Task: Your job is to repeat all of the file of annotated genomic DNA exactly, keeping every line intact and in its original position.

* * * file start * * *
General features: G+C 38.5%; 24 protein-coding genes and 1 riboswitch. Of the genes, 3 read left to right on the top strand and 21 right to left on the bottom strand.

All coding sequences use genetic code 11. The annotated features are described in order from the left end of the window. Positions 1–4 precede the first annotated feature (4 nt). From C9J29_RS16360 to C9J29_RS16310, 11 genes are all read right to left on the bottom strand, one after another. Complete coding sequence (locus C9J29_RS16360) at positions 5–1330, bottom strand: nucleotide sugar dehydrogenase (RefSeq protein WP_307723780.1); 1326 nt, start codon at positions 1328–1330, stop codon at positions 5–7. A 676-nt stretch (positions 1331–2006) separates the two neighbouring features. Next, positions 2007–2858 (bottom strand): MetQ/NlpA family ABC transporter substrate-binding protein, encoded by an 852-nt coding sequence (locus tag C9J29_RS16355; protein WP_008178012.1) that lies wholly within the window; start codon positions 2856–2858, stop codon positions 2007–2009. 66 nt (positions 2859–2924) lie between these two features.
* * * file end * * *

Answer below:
General features: G+C 38.5%; 24 protein-coding genes and 1 riboswitch. Of the genes, 3 read left to right on the top strand and 21 right to left on the bottom strand.

All coding sequences use genetic code 11. The annotated features are described in order from the left end of the window. Positions 1–4 precede the first annotated feature (4 nt). From C9J29_RS16360 to C9J29_RS16310, 11 genes are all read right to left on the bottom strand, one after another. Complete coding sequence (locus C9J29_RS16360) at positions 5–1330, bottom strand: nucleotide sugar dehydrogenase (RefSeq protein WP_307723780.1); 1326 nt, start codon at positions 1328–1330, stop codon at positions 5–7. A 676-nt stretch (positions 1331–2006) separates the two neighbouring features. Next, positions 2007–2858 (bottom strand): MetQ/NlpA family ABC transporter substrate-binding protein, encoded by an 852-nt coding sequence (locus tag C9J29_RS16355; protein WP_008178012.1) that lies wholly within the window; start codon positions 2856–2858, stop codon positions 2007–2009. 66 nt (positions 2859–2924) lie between these two features.